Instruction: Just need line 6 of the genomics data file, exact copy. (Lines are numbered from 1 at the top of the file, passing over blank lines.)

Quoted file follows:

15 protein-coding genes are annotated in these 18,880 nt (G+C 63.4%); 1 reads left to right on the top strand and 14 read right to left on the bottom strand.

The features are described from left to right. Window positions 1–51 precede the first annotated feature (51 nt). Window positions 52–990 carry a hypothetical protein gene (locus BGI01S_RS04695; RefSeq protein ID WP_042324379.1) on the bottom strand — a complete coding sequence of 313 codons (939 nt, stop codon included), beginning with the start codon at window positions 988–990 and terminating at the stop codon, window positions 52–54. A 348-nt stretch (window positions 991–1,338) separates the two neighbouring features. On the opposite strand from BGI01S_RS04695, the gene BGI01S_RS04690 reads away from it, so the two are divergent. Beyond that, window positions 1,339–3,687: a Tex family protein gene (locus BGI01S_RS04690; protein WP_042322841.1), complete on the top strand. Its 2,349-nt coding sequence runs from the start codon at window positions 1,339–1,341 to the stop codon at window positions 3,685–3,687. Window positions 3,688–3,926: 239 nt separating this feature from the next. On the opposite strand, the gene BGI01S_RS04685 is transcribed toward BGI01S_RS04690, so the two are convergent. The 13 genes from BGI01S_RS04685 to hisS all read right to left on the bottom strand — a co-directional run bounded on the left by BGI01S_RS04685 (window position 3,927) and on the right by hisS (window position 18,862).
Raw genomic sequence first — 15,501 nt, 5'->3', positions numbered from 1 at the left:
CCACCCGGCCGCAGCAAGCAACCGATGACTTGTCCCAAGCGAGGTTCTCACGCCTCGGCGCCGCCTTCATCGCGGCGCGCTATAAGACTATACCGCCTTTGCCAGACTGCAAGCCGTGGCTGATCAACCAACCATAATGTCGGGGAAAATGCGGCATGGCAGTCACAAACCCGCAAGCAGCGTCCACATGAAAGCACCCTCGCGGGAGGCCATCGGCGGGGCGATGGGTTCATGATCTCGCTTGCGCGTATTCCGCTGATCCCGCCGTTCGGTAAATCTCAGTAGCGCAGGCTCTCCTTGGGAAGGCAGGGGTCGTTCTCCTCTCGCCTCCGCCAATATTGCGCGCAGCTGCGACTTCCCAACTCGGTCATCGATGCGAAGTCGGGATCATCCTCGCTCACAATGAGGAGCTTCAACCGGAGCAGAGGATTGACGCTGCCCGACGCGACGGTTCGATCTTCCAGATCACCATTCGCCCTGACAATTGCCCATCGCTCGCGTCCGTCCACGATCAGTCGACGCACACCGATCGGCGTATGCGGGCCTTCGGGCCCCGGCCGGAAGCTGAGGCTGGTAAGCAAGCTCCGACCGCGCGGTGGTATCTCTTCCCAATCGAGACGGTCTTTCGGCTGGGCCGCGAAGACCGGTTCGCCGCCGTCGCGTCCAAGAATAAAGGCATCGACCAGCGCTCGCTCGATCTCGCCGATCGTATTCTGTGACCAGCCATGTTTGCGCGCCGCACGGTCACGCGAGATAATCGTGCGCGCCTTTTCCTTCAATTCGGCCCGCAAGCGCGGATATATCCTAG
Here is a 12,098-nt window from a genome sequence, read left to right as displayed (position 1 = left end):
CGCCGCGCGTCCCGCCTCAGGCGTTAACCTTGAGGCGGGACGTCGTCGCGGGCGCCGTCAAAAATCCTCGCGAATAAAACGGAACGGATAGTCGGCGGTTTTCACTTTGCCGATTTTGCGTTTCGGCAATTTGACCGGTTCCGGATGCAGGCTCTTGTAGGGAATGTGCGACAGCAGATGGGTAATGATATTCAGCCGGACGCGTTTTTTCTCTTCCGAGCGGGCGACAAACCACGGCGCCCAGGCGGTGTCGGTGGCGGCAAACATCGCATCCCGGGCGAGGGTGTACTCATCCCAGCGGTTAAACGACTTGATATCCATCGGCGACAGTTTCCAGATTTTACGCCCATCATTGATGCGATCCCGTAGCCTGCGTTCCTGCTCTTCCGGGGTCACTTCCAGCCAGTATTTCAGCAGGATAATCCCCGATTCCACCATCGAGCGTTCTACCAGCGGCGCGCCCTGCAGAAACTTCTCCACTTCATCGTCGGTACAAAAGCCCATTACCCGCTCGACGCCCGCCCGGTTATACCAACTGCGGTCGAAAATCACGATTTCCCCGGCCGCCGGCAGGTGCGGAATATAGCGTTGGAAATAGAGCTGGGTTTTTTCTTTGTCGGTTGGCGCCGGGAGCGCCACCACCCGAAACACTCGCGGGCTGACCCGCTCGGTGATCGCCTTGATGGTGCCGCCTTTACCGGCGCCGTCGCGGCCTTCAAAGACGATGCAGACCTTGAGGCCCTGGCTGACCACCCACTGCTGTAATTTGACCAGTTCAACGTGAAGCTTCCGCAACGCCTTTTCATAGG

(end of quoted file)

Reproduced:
CGCCGCGCGTCCCGCCTCAGGCGTTAACCTTGAGGCGGGACGTCGTCGCGGGCGCCGTCAAAAATCCTCGCGAATAAAACGGAACGGATAGTCGGCGGTTTTCACTTTGCCGATTTTGCGTTTCGGCAATTTGACCGGTTCCGGATGCAGGCTCTTGTAGGGAATGTGCGACAGCAGATGGGTAATGATATTCAGCCGGACGCGTTTTTTCTCTTCCGAGCGGGCGACAAACCACGGCGCCCAGGCGGTGTCGGTGGCGGCAAACATCGCATCCCGGGCGAGGGTGTACTCATCCCAGCGGTTAAACGACTTGATATCCATCGGCGACAGTTTCCAGATTTTACGCCCATCATTGATGCGATCCCGTAGCCTGCGTTCCTGCTCTTCCGGGGTCACTTCCAGCCAGTATTTCAGCAGGATAATCCCCGATTCCACCATCGAGCGTTCTACCAGCGGCGCGCCCTGCAGAAACTTCTCCACTTCATCGTCGGTACAAAAGCCCATTACCCGCTCGACGCCCGCCCGGTTATACCAACTGCGGTCGAAAATCACGATTTCCCCGGCCGCCGGCAGGTGCGGAATATAGCGTTGGAAATAGAGCTGGGTTTTTTCTTTGTCGGTTGGCGCCGGGAGCGCCACCACCCGAAACACTCGCGGGCTGACCCGCTCGGTGATCGCCTTGATGGTGCCGCCTTTACCGGCGCCGTCGCGGCCTTCAAAGACGATGCAGACCTTGAGGCCCTGGCTGACCACCCACTGCTGTAATTTGACCAGTTCAACGTGAAGCTTCCGCAACGCCTTTTCATAGG